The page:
Market Mad House

In individuals, insanity is rare; but in groups, parties, nations and epochs, it is the rule. Friedrich Nietzsche

Market Insanity

How Amazon is Copying WWE

Amazon (NASDAQ: AMZN) appears to have learned a few moves from Vince McMahon’s World Wrestling Entertainment (NYSE: WWE).

The world’s largest online retailer is trying to buy the streaming video rights to a wide variety of sporting events, Bloomberg Technology reported. The idea is apparently to add some live sports; or reruns of sporting events, to Amazon Prime and provide some popular content that Netflix (NASDAQ: NFLX) lacks.

Amazon is reportedly looking for the rights to popular sports that are not widely shown on cable or broadcast television. This includes professional tennis, rugby, golf and some forms of auto racing.


What Sports will Amazon Show?

Soccer was mentioned but is unlikely Amazon will be able to get the rights to the biggest name in that sport: the English Premier League. A more probable offering might be the Spanish La Liga or Italy’s Serie A.

Another likely offering not mentioned in the Bloomberg article is professional fighting such as boxing and mixed martial arts. Fighting is popular but often ignored by so-called sports channels.

What is not likely to appear on Amazon anytime soon are the major team sports including the Premier League, NFL Football, Major League Baseball, NHL Hockey and NBA basketball. Those leagues are all tied into big money contracts with broadcasters and cable channels for the foreseeable future.

Although Amazon might be able to sell those sports in other countries where they have cult followings but are not broadcast. A more interesting possibility is college sports; especially football which has a large following in the United States.


A major opportunity for Amazon is NASCAR stock car racing. Some NASCAR races have been shunted around to a variety of channels lately, leaving fans unhappy. Another is Formula One which is not widely shown in the USA.

An interesting possibility is that Amazon will show old games, races, matches and fights. The potential market for those might potentially larger than for new live sports.

What Amazon Learned from WWE

In a fascinating twist, Amazon’s interest in sports might have been inspired by the WWE; which has its own streaming video outlet The WWE Network. WWE Network shows a mix of original programming, matches, pay per views and old wrestling.

It has also been rather lucrative for the wrestling promotion.  When WWE Network launched on February 24, 2014, the company reported revenues of $509.54 million. On June 30, 2016, over two years after launch, WWE’s revenues had grown to $702.5 million which seems to vindicate the digital sports model.


The network generates float for the WWE because fans a flat rate of $9.99 a month for a subscription; which is similar to Amazon Prime or Netflix. The price is less than a Pay Per View, but WWE receives all the revenue.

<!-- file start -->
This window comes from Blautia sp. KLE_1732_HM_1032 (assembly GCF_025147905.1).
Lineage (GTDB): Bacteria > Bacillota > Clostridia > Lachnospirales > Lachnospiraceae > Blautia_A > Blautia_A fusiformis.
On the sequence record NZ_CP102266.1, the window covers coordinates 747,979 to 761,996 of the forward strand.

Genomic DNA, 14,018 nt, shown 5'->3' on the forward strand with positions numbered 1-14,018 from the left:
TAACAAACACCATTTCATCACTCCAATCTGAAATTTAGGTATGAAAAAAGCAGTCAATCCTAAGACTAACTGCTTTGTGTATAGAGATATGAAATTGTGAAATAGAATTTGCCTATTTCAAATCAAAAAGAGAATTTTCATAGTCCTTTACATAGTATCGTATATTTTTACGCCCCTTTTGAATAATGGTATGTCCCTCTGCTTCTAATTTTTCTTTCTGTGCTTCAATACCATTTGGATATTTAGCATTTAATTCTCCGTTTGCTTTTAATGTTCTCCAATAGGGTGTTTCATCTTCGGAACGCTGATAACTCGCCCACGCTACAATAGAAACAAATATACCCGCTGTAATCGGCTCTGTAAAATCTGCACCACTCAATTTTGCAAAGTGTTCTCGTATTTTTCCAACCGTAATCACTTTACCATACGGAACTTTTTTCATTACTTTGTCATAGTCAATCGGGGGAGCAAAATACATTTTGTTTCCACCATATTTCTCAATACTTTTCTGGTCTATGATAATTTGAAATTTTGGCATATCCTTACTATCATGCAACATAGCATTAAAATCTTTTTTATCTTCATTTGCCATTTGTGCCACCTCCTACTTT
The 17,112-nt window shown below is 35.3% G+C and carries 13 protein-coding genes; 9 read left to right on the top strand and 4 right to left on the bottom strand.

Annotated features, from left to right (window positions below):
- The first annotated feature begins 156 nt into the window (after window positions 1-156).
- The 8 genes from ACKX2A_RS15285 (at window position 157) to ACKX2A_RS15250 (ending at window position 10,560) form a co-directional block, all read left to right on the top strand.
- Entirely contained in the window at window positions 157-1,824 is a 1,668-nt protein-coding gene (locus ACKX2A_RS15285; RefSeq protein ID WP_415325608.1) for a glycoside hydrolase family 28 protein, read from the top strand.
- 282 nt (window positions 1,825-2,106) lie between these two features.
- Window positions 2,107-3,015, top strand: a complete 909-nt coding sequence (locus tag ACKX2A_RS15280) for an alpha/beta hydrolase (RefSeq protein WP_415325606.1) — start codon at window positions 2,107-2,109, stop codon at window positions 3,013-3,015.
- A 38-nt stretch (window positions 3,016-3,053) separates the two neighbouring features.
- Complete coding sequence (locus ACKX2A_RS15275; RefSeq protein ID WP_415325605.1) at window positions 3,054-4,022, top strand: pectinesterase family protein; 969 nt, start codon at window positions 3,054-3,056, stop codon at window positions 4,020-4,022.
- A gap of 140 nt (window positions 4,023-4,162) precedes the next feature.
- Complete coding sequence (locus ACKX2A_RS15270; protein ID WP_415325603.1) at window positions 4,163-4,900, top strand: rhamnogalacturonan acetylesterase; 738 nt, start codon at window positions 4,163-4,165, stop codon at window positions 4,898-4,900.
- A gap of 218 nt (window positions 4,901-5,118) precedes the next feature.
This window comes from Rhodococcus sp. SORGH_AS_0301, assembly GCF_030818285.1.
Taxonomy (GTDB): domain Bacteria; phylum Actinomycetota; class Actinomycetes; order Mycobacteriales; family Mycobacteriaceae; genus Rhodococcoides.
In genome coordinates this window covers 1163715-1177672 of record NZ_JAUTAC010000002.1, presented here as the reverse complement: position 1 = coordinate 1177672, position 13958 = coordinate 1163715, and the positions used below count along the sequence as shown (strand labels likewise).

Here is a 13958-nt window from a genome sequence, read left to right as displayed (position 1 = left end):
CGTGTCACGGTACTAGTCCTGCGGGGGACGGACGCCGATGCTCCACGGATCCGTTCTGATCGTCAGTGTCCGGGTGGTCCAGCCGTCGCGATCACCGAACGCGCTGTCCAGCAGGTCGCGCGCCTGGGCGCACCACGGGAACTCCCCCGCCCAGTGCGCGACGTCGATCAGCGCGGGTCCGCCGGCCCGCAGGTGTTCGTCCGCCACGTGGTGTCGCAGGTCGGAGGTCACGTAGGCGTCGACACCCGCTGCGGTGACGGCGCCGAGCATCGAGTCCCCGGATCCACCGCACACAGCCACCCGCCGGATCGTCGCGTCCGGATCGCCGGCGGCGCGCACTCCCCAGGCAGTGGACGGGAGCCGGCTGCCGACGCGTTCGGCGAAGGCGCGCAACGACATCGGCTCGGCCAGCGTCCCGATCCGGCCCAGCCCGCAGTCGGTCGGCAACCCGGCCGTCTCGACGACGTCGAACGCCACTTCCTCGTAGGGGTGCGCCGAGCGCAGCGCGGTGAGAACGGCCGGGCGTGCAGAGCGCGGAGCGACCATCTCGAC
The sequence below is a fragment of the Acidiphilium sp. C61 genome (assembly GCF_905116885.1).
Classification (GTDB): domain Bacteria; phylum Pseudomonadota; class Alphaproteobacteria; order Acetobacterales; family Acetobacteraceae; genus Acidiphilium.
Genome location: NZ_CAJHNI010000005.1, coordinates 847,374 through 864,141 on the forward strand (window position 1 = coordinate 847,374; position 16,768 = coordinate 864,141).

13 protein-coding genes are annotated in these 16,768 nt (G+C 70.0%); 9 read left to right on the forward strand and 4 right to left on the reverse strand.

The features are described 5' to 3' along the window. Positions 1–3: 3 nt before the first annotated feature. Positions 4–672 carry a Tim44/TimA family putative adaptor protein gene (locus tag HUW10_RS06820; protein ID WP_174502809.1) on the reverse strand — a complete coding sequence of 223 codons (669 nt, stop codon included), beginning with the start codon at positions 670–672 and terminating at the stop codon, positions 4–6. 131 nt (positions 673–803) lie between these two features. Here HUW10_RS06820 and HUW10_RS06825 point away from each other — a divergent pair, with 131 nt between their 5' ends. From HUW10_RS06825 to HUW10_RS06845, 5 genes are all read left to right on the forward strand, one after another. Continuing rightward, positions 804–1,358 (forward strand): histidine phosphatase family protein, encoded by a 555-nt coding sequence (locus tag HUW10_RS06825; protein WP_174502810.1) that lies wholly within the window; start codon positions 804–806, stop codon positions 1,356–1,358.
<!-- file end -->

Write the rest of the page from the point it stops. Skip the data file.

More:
WWE Network is Making Money

WWE has not made much money from the network; on June 30, 2016 it reported a profit margin of .43%, a net income of $24 million, $24.2 million in cash from operations and a free cash flow of -$7.617 million. Yet that isn’t’ much of a concern for Amazon, which is more interested in attracting eyeballs to its webpage than in generating revenue from sports.

My guess is that Amazon plans to use sports as a loss leader, which has worked at WWE. The WWE Network had 1.52 million paid subscribers during the second quarter of 2016, Wrestlezone reported. WWE also projected that the network would attract 1.49 million paid subscribers during third quarter 2016.


If those numbers are correct WWE generated $15.18 million in subscriptions a month during second quarter or $45.55 million for the whole quarter. That is a nice chunk of change for a company with revenues of $702.5 million, assets of $396.31 million an enterprise value of $1.536 billion and a market cap of $1.561 billion.

Why Amazon is Interested in Sports

That indicates another reason why Amazon is interested in sports they can pay for themselves by generating subscriptions. Another obvious appeal sports have to Amazon is to generate more retail sales in the form of sales of t-shirts and other items.

Sports promotions might be attracted to this as another source of revenue. Amazon might develop a combination retail outlet and digital video service for sporting venues that has the potential to make a lot of money at some point. Another potential product to sell would be video games. This would help it attract lesser sports like college football and NASCAR; which are heavily dependent on merchandise sales for revenue.

It looks as if Vince McMahon and his family are smarter than we think. Even Jeff Bezos is apparently learning some lessons from them.